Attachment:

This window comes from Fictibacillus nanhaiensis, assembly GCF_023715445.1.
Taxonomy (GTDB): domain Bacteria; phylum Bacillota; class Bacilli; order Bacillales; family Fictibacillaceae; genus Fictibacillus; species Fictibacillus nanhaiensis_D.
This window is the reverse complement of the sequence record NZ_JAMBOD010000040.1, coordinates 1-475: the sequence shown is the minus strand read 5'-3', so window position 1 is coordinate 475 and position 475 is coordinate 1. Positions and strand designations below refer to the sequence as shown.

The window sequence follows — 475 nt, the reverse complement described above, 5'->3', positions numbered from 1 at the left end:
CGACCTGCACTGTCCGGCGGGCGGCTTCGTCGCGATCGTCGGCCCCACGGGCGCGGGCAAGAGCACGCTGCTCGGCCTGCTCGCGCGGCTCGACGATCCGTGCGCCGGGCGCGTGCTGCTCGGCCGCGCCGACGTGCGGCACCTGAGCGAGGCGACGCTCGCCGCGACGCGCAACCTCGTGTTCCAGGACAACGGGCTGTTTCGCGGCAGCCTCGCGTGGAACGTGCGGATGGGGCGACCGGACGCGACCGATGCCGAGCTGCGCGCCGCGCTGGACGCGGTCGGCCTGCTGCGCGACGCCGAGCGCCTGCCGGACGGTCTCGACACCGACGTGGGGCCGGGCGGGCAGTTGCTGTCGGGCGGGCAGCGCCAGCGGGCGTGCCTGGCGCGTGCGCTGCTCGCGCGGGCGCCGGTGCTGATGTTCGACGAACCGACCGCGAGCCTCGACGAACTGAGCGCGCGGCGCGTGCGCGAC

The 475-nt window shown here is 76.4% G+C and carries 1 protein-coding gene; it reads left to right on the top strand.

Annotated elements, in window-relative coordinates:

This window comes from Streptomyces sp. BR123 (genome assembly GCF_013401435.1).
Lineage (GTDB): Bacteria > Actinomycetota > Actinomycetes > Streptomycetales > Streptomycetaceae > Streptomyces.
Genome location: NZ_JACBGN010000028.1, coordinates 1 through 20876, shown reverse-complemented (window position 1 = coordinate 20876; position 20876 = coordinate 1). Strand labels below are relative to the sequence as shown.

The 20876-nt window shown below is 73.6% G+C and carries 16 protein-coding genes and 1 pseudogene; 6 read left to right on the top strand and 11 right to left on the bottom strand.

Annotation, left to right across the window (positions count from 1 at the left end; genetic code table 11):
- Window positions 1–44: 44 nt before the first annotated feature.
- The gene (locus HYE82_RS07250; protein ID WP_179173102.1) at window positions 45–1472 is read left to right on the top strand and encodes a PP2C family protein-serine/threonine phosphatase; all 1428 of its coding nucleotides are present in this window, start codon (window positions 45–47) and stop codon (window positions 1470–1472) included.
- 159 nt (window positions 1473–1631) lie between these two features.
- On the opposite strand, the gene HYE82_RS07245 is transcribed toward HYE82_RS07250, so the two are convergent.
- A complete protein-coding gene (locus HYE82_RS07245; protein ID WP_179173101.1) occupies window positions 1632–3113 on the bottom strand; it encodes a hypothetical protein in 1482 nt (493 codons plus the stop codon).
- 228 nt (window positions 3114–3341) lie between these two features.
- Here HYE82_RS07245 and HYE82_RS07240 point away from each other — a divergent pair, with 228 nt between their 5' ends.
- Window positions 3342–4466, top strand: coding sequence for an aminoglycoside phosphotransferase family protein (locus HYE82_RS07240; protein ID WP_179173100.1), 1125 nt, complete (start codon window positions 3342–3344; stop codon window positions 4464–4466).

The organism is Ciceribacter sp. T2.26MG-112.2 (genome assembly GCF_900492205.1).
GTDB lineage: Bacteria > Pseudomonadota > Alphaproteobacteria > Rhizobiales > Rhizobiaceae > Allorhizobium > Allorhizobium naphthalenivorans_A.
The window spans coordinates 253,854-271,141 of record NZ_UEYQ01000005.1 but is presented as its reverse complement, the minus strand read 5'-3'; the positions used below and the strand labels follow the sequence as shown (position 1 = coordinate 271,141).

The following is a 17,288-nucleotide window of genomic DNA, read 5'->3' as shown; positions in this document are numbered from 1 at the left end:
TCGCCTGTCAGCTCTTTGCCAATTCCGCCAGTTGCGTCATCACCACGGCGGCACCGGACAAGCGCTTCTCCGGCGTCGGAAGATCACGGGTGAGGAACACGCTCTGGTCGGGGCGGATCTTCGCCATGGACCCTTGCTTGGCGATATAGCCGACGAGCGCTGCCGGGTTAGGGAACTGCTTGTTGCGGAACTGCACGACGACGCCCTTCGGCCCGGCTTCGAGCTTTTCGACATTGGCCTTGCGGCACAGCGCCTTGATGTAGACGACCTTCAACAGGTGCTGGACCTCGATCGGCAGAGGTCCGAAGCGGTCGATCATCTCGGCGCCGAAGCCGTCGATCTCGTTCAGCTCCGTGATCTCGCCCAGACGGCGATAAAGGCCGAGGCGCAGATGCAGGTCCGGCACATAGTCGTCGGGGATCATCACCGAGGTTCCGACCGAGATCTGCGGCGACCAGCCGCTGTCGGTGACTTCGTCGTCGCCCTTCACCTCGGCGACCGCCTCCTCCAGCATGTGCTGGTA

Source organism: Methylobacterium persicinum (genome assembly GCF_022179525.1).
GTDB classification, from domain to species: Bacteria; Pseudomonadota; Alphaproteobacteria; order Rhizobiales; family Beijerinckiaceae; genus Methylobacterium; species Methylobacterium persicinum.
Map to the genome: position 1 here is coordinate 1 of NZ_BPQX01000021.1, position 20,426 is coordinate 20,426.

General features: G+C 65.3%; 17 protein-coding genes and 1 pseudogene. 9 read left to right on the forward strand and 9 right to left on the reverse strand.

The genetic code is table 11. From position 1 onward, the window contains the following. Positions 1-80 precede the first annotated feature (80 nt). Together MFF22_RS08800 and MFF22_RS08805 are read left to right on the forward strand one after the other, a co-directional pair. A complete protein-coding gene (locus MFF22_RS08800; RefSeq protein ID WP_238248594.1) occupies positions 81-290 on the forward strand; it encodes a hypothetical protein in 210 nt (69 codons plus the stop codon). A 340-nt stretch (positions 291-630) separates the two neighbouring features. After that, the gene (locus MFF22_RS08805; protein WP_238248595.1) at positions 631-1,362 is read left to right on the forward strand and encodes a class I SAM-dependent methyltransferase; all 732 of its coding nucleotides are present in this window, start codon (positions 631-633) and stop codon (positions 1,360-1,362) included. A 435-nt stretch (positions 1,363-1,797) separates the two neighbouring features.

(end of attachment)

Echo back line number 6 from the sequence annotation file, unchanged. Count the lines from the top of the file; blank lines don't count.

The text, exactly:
The 475-nt window shown here is 76.4% G+C and carries 1 protein-coding gene; it reads left to right on the top strand.